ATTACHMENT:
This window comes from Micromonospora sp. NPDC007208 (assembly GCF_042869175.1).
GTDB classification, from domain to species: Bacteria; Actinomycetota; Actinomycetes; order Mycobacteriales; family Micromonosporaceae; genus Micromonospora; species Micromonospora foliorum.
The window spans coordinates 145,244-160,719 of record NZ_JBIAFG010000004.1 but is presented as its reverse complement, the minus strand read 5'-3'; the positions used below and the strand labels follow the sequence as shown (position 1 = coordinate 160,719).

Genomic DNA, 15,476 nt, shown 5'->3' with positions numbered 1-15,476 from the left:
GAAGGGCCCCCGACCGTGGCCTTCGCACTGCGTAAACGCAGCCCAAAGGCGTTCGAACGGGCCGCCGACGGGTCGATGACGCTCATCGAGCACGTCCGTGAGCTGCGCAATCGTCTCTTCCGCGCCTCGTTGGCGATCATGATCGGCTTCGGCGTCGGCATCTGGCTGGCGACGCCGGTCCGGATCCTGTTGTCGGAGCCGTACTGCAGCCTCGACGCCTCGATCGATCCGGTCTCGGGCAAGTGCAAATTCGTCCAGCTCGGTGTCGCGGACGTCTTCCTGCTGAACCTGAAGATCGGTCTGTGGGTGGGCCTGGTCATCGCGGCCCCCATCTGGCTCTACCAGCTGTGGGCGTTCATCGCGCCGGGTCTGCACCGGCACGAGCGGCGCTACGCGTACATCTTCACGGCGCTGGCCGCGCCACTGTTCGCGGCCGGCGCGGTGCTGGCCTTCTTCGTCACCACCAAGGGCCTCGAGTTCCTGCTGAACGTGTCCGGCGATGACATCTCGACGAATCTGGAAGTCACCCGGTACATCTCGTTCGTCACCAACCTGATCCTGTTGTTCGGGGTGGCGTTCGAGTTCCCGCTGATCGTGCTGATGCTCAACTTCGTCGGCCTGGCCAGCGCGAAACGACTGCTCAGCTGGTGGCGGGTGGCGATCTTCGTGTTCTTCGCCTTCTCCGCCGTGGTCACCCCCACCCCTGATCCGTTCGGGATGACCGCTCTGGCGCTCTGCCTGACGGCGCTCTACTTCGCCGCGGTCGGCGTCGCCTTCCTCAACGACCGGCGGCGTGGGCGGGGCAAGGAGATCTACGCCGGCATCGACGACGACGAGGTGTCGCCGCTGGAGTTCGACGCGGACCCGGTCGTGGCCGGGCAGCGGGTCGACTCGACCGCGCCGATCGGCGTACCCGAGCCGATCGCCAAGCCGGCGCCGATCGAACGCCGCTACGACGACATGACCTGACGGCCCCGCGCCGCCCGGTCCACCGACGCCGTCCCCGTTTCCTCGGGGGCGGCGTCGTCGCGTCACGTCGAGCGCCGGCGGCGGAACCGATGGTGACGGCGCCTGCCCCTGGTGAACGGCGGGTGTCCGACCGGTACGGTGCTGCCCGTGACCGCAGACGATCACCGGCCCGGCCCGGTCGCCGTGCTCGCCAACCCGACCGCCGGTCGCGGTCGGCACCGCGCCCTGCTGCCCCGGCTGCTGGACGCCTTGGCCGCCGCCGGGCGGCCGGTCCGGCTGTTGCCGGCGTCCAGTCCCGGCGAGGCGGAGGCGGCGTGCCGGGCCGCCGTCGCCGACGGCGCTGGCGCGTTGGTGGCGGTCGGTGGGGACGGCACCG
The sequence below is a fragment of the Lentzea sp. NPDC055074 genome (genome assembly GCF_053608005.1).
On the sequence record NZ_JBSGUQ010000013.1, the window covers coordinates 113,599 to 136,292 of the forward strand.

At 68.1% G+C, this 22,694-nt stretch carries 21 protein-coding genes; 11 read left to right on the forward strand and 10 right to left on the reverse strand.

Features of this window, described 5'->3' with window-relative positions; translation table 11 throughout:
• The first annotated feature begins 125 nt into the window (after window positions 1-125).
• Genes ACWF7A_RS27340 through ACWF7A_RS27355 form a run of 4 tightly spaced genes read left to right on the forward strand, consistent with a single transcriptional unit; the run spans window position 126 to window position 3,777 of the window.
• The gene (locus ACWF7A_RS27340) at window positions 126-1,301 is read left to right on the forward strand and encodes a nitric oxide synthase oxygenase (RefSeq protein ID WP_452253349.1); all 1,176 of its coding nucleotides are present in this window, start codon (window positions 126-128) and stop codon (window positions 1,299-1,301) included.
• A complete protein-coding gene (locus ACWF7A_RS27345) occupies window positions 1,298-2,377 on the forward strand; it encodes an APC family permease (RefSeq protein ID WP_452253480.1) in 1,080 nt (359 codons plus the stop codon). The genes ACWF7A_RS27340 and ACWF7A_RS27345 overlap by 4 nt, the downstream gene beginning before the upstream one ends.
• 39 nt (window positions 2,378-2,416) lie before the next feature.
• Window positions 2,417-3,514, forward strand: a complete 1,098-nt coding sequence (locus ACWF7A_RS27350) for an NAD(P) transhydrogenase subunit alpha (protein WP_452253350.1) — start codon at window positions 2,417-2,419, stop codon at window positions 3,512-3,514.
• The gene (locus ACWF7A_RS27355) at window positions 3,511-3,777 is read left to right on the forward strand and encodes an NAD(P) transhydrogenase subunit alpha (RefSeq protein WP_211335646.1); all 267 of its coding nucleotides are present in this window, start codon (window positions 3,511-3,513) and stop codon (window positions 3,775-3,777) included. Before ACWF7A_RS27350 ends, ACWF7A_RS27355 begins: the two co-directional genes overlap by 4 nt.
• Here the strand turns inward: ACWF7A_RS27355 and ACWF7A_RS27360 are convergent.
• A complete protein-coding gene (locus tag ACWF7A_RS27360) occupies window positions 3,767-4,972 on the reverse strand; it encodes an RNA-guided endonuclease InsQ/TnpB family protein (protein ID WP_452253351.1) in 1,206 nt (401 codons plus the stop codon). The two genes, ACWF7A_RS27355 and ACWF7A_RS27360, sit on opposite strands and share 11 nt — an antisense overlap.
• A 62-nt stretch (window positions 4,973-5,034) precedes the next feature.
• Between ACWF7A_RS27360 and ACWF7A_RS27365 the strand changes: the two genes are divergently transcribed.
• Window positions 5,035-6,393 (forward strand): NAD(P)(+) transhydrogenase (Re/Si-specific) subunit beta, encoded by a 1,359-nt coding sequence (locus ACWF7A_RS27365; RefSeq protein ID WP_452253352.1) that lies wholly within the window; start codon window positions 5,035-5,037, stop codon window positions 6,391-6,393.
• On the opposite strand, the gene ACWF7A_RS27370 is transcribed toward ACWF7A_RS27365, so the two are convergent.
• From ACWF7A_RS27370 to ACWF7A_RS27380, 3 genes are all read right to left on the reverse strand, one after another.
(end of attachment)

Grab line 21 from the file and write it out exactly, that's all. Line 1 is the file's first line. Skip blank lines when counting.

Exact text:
• Window positions 5,035-6,393 (forward strand): NAD(P)(+) transhydrogenase (Re/Si-specific) subunit beta, encoded by a 1,359-nt coding sequence (locus ACWF7A_RS27365; RefSeq protein ID WP_452253352.1) that lies wholly within the window; start codon window positions 5,035-5,037, stop codon window positions 6,391-6,393.